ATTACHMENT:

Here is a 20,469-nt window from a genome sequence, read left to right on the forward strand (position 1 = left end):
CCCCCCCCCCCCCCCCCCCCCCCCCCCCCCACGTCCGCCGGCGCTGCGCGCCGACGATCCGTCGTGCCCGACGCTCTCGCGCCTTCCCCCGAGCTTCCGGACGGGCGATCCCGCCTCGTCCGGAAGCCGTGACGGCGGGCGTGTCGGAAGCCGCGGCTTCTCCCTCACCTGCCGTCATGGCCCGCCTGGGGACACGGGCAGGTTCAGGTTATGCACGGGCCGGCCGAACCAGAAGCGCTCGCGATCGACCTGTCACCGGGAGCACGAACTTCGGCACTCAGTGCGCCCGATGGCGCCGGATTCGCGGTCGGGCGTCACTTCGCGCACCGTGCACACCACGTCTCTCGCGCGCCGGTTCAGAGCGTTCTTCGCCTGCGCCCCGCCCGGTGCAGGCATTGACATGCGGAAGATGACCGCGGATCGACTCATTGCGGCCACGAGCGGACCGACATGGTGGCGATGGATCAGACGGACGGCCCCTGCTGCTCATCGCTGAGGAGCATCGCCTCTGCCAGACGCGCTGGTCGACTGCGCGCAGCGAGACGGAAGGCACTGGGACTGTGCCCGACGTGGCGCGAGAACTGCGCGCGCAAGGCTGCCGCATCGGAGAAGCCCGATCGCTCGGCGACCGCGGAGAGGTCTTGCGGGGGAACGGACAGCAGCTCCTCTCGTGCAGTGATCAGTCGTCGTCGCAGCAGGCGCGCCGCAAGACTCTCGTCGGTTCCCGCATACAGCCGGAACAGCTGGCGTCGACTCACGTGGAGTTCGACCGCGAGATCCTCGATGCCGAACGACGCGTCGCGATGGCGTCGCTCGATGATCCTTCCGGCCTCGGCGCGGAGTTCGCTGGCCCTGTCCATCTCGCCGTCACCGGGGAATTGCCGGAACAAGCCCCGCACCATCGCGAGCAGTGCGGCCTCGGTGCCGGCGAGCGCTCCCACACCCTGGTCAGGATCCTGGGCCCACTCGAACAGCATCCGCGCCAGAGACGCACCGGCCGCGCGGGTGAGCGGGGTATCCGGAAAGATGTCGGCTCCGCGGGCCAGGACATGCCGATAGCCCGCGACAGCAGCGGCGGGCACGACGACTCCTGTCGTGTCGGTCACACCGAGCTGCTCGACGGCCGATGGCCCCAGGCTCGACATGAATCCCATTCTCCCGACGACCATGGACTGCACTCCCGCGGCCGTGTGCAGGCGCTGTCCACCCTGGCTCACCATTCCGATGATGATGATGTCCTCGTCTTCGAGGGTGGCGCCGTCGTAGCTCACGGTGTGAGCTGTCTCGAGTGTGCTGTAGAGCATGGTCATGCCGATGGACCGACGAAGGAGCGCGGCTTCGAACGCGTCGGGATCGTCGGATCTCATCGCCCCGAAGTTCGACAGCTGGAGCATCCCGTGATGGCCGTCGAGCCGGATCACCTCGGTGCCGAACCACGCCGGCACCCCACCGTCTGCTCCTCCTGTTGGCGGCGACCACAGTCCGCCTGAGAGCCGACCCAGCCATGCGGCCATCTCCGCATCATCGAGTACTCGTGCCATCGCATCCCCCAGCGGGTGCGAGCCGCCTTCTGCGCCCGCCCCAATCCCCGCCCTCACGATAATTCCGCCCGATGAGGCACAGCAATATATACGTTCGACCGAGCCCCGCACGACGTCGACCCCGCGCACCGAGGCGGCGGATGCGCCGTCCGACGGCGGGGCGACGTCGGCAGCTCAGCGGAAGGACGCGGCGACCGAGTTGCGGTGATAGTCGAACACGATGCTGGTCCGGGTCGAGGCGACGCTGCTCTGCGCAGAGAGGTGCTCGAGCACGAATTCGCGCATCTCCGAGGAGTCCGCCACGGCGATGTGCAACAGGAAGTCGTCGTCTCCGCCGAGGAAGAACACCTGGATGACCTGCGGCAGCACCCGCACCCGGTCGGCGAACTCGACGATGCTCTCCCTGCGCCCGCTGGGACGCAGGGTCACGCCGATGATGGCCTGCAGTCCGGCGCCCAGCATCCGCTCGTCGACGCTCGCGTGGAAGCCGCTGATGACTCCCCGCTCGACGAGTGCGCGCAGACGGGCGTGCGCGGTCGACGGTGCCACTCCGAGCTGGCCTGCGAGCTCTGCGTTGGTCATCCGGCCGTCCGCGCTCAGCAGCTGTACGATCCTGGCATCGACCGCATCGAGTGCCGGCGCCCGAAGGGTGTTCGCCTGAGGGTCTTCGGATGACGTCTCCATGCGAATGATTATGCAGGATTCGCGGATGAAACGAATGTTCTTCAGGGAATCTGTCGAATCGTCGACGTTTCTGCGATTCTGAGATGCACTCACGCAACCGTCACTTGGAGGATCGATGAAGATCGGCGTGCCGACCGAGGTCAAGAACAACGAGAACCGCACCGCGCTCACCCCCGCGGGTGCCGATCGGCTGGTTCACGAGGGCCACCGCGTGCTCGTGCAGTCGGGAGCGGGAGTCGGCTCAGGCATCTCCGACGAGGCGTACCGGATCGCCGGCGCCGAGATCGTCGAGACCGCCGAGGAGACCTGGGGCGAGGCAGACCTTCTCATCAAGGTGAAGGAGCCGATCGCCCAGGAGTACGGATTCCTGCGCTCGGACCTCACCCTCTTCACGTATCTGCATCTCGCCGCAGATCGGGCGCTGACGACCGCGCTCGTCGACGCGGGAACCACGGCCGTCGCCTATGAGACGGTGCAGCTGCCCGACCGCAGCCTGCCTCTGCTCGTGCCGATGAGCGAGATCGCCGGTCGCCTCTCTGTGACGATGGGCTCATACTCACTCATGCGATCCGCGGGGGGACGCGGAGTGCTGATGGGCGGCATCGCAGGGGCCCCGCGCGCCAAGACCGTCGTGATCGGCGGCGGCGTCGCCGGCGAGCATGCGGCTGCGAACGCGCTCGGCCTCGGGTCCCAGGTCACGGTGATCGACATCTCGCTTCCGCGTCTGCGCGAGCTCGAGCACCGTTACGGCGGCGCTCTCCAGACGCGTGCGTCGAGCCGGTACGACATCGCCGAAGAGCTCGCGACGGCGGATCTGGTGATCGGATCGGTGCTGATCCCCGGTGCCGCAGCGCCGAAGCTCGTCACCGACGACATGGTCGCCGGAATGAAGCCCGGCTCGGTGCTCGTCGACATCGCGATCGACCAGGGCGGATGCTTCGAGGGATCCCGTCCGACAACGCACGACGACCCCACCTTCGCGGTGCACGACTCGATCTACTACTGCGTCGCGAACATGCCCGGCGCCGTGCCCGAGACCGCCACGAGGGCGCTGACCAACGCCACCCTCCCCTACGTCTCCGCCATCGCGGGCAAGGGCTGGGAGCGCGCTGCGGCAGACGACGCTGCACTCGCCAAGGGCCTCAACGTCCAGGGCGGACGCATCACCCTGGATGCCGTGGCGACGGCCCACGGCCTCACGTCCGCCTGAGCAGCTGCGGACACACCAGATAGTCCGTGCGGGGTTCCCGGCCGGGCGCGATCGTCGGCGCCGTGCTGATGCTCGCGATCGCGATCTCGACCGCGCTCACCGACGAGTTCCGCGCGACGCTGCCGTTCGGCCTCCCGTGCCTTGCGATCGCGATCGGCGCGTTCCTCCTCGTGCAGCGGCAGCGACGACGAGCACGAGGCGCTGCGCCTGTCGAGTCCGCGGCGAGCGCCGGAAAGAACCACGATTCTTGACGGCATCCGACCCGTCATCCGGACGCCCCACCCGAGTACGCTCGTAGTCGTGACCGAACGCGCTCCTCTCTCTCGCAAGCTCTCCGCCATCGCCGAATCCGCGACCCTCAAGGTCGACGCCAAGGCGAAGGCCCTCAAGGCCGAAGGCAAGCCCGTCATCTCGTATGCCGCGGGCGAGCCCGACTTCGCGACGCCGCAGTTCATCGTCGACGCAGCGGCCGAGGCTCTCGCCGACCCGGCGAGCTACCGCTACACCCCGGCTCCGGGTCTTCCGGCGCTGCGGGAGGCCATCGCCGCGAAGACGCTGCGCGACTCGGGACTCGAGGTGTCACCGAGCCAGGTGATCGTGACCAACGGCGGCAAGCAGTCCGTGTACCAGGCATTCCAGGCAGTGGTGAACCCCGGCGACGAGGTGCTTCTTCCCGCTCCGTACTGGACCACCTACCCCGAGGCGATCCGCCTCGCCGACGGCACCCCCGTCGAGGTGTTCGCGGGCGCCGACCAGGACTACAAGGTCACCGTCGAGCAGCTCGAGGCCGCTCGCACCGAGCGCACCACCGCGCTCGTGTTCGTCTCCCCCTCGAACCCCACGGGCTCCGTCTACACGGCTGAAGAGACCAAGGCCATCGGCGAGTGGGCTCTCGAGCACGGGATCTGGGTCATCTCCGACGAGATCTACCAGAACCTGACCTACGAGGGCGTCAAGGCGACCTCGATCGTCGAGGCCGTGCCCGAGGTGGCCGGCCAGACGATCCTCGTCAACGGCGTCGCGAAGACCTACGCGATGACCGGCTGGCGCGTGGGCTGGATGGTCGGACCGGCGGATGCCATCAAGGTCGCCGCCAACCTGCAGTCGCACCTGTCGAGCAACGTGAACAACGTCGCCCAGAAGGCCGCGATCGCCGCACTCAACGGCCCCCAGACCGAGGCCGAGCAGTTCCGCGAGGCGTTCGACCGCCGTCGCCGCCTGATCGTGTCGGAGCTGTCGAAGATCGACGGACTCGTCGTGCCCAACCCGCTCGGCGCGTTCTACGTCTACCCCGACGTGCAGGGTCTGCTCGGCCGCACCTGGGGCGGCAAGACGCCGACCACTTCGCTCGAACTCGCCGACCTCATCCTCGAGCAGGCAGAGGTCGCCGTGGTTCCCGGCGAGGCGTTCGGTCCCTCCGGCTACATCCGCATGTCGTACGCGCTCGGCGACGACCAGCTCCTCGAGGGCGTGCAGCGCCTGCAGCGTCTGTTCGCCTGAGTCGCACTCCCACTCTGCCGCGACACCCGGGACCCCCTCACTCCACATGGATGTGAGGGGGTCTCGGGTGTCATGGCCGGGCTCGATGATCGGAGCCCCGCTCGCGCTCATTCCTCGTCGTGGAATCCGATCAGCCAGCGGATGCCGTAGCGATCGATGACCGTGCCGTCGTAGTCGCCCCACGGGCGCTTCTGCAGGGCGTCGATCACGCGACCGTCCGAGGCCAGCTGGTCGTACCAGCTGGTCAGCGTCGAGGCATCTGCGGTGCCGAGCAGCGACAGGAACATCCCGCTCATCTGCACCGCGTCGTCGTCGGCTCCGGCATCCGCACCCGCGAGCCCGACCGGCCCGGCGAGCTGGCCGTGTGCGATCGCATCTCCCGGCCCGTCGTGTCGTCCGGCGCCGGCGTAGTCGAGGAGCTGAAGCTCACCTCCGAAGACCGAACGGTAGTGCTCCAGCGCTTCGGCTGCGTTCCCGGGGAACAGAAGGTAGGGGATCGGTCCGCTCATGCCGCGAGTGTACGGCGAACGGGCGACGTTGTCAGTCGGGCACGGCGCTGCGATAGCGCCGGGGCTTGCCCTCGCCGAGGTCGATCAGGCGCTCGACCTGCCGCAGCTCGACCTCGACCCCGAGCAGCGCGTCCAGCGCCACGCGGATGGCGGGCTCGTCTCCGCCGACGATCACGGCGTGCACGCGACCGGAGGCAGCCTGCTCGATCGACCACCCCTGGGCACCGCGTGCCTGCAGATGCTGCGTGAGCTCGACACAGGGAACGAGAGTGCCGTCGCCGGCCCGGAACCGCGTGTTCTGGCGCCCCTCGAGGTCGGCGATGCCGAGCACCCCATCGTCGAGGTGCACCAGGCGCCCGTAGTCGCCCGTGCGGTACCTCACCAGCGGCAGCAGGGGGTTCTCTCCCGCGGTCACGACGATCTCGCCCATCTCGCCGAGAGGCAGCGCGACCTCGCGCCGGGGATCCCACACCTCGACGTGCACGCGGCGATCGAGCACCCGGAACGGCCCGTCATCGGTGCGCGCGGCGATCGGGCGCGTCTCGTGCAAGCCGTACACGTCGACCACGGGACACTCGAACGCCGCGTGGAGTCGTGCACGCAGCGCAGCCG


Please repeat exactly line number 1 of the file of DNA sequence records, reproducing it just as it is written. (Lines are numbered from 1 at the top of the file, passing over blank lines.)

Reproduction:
Here is a 20,469-nt window from a genome sequence, read left to right on the forward strand (position 1 = left end):